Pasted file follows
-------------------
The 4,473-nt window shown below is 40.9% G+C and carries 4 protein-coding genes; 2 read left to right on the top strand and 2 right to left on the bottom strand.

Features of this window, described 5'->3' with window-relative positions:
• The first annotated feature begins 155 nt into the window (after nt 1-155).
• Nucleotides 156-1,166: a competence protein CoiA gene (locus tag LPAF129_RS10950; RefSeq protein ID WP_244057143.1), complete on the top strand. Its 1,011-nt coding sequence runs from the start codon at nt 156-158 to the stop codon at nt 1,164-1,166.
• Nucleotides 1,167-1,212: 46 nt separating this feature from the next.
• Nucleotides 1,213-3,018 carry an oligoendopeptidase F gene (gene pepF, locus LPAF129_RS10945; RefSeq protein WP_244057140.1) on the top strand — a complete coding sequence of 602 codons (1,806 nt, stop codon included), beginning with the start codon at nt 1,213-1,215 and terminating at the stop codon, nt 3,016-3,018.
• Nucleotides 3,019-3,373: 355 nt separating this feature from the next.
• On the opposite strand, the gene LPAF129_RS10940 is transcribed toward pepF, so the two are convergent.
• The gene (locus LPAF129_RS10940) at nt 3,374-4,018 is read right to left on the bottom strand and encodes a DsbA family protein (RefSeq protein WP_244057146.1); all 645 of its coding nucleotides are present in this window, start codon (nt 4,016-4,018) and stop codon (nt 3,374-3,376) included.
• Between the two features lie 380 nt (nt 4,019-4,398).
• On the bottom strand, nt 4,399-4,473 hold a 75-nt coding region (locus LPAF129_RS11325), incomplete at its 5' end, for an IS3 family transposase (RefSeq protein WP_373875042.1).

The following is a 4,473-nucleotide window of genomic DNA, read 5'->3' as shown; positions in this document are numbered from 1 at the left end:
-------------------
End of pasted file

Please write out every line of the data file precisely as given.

The 4,473-nt window shown below is 40.9% G+C and carries 4 protein-coding genes; 2 read left to right on the top strand and 2 right to left on the bottom strand.

Features of this window, described 5'->3' with window-relative positions:
• The first annotated feature begins 155 nt into the window (after nt 1-155).
• Nucleotides 156-1,166: a competence protein CoiA gene (locus tag LPAF129_RS10950; RefSeq protein ID WP_244057143.1), complete on the top strand. Its 1,011-nt coding sequence runs from the start codon at nt 156-158 to the stop codon at nt 1,164-1,166.
• Nucleotides 1,167-1,212: 46 nt separating this feature from the next.
• Nucleotides 1,213-3,018 carry an oligoendopeptidase F gene (gene pepF, locus LPAF129_RS10945; RefSeq protein WP_244057140.1) on the top strand — a complete coding sequence of 602 codons (1,806 nt, stop codon included), beginning with the start codon at nt 1,213-1,215 and terminating at the stop codon, nt 3,016-3,018.
• Nucleotides 3,019-3,373: 355 nt separating this feature from the next.
• On the opposite strand, the gene LPAF129_RS10940 is transcribed toward pepF, so the two are convergent.
• The gene (locus LPAF129_RS10940) at nt 3,374-4,018 is read right to left on the bottom strand and encodes a DsbA family protein (RefSeq protein WP_244057146.1); all 645 of its coding nucleotides are present in this window, start codon (nt 4,016-4,018) and stop codon (nt 3,374-3,376) included.
• Between the two features lie 380 nt (nt 4,019-4,398).
• On the bottom strand, nt 4,399-4,473 hold a 75-nt coding region (locus LPAF129_RS11325), incomplete at its 5' end, for an IS3 family transposase (RefSeq protein WP_373875042.1).

The following is a 4,473-nucleotide window of genomic DNA, read 5'->3' as shown; positions in this document are numbered from 1 at the left end: